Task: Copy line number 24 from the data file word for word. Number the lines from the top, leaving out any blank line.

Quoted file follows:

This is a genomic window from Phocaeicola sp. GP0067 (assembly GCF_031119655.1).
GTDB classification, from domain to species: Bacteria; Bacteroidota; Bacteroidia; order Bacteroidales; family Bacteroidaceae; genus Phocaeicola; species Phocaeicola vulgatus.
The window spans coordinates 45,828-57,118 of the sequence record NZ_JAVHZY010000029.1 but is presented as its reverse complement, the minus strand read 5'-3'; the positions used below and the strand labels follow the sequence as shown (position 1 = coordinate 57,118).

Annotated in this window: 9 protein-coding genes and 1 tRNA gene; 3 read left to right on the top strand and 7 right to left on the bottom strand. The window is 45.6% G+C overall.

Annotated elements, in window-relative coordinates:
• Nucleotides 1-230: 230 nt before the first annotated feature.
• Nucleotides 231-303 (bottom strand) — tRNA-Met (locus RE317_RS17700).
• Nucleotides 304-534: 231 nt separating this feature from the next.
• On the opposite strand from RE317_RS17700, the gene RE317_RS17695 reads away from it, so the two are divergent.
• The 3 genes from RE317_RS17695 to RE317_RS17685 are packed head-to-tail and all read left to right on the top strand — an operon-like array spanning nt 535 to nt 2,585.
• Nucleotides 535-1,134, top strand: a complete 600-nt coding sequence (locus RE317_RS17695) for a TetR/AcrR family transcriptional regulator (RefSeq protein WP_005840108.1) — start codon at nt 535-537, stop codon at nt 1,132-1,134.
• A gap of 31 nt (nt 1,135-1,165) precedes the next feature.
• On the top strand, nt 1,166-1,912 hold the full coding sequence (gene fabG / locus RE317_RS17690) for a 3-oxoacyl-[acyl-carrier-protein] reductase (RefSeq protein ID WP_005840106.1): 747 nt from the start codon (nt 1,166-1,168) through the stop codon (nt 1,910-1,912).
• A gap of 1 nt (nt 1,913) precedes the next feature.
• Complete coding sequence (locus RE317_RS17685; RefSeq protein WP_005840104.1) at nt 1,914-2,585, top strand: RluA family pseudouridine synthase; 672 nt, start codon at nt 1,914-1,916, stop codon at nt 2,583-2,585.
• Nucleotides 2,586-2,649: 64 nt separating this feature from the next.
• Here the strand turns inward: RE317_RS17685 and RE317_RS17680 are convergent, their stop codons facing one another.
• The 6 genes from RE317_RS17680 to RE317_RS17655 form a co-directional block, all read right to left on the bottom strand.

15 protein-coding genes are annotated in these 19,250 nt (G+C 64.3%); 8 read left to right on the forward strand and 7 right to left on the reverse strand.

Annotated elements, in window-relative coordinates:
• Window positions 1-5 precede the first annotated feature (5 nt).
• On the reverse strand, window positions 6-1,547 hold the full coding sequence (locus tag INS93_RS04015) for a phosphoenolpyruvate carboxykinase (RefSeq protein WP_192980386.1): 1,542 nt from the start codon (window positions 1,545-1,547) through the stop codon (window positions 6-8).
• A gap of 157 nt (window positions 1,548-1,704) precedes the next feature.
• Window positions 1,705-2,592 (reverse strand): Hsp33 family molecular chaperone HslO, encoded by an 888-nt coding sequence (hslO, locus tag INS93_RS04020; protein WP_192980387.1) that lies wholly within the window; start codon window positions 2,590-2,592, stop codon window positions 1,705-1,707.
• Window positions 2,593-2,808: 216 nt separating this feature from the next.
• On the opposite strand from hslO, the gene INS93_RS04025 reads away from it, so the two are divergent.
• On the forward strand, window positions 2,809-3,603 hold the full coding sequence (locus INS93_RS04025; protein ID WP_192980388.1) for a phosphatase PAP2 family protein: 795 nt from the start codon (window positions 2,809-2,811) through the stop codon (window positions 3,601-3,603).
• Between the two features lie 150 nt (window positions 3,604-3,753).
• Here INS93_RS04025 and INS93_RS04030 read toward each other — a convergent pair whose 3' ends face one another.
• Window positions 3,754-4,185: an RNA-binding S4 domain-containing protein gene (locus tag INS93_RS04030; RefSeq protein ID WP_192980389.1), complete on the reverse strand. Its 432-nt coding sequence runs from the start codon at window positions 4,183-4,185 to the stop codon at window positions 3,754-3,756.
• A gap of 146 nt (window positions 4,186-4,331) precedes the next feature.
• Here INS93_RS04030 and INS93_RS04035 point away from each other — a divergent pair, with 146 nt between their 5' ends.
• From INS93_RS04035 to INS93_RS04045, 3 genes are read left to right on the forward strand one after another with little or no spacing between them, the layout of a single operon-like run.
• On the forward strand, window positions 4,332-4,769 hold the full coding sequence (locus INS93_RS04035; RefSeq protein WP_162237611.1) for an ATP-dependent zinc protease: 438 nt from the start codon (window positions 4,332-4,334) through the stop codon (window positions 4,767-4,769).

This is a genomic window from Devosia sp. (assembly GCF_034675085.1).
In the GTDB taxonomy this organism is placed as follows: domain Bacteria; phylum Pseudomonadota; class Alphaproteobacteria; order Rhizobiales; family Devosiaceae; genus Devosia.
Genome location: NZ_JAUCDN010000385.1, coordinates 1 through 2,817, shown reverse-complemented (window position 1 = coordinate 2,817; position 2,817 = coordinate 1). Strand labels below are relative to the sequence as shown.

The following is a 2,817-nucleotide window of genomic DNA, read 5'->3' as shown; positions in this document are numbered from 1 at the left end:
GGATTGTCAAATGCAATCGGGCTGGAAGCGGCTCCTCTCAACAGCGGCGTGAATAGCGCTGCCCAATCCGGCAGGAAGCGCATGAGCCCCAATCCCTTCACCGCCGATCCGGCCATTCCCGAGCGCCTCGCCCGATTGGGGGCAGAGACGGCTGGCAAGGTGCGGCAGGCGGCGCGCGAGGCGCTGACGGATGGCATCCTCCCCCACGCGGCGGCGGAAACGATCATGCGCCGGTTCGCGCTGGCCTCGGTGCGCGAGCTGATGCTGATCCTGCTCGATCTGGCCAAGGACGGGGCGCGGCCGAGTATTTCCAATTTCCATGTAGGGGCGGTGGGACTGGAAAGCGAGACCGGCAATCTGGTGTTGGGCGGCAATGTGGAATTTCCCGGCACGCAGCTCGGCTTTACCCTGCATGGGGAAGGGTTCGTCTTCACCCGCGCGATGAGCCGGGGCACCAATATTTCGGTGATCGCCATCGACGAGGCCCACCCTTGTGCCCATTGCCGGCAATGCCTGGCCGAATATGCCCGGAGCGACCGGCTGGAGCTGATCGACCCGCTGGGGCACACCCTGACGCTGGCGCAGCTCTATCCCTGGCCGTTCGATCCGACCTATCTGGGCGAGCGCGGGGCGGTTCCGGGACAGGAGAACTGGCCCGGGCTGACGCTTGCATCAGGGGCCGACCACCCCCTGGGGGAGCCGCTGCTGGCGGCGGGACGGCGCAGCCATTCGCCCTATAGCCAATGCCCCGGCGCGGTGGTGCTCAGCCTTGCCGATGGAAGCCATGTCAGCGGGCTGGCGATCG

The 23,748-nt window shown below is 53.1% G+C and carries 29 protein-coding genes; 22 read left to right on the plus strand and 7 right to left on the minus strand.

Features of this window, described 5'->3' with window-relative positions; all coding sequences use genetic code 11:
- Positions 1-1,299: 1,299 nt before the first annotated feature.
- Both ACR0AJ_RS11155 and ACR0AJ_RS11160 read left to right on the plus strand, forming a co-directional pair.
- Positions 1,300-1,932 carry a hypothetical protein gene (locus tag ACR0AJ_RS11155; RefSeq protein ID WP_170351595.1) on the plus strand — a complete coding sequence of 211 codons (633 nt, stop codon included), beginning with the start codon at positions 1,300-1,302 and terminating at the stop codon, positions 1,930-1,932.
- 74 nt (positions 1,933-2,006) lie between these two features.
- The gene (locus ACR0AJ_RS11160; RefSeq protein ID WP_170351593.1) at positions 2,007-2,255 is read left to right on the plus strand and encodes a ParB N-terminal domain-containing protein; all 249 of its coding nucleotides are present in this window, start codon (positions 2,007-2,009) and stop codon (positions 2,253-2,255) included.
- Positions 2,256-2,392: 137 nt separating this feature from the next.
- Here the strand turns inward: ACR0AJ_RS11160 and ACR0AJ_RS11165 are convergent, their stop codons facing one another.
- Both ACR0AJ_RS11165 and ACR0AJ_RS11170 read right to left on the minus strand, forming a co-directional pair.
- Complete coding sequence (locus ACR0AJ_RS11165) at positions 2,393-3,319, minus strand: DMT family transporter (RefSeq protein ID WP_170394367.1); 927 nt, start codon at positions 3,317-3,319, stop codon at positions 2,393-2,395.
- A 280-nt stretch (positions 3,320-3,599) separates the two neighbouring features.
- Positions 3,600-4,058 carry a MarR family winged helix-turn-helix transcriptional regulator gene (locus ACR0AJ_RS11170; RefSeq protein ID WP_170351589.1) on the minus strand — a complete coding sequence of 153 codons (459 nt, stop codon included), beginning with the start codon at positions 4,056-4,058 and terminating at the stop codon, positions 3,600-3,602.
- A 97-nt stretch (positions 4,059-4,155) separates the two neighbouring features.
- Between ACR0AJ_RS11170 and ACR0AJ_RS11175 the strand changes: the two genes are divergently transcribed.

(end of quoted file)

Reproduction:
• Window positions 1,705-2,592 (reverse strand): Hsp33 family molecular chaperone HslO, encoded by an 888-nt coding sequence (hslO, locus tag INS93_RS04020; protein WP_192980387.1) that lies wholly within the window; start codon window positions 2,590-2,592, stop codon window positions 1,705-1,707.